The ampacity of the conductors must be suffient to provide for both the feed table and the main motor, so you'd probably have to increase the conductor size. You'll likely need to add a special 4-prong receptacle, also wired with large enough conductors.
It's probably easier to just zip-tie the two cords together so that they don't get tangled.
Chris
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SonomaProducts.com wrote:

They say "don't ask us" because of the the revised NEC Code requirements discussed in the upthread subthread sidebar discussion.
In all likelihood previously they would have simply used the three-wire appliance-style arrangement and all would have been happy; now they can't do that and as Chris explains the hassle of the four-wire connections they result was they probably decided simply the two-cord solution was the easiest for them and still meet current Code.
As for what to do; depends in large part on whether you're in a situation where your shop does have to be current-Code-compliant or this is a personal shop. I gather your situation is probably the former so you probably don't want to take the expedient way out and so the only real choice is probably to either live with it as is or rewire to the four-conductor supply.
How much of a pain and what you would have to do physically is dependent on the shop wiring extant now as well as the sizes of the various motors involved.
In short, as Chris says, you can but it may not be worth the hassles despite the other existing hassle.
--
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Yes, there is. How easy it will be depends on whether the 240V circuit (not "220") supplying the machine has a neutral or not. If not, you'll need a new circuit.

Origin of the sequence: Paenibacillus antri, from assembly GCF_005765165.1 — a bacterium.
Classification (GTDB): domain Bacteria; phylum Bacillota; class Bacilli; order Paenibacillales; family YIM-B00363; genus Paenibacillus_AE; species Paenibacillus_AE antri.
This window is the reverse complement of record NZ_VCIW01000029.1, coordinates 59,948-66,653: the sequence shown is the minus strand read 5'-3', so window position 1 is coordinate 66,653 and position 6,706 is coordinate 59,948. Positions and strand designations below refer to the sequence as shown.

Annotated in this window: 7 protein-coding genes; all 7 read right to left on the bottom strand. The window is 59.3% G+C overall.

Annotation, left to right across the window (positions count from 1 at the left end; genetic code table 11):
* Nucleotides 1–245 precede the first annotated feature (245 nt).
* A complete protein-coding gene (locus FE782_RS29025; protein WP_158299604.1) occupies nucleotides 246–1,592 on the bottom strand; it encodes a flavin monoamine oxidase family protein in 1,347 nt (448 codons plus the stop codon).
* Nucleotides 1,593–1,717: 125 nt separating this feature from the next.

Assuming that you have a four-wire 240V circuit available (two hot legs, neutral, and ground), install a 4-conductor receptacle on that circuit, and a 4-conductor plug and cord on the machine. Connect the planer motor to the two hot wires; connect the feed-table motor to one of the hot wires (it doesn't matter which one) and the neutral wire. Connect the ground wire to the frame of the unit.
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Thanks guys. This is my home shop but I don't want to do the 4 wire work so I guess I'll live with it. It just seems kind of silly. Maybe I can find some 220 fractional hp motors to run my feed tables.

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SonomaProducts.com wrote:

How large _are_ the 110 loads? To keep the one particular individual off my back note I'm _NOT_ telling you to do this but there still _is_ the unmentionable solution... :)
--
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I really don't even understand electrical concepts to know how to determine what the load would be. If I can string a few wires together to get juice where I need it I am capable but only venture into such issues when there is no question of how to proceed. Swapping out a switch, changing a plug to match a socket, etc.
No worries, just a curiosity for now. Would like a better solution but the best solution is to get a bigger shop and be able to leave machines in place, pulg in once and forget.

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Two ways. First, you can use a 220/110V transformer (do the voltage conversion the hard way). Second, you can note that the motor may have series-connected windings for 220V, one of the motor internal wiring taps has 110V on it when the motor is operating. That means your light goes off when the motor is switched off, of course...
My preference would be to use a 12V halogen worklight, and get the 220 to 12V version of transformer for it. The 12V lamps are more vibration-resistant, and you have to have the transformer anyhow (no real difference in cost, though some suppliers might not price it that way).
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On Sep 1, 1:08pm, snipped-for-privacy@milmac.com (Doug Miller) wrote:

5ma on the heart will kill you.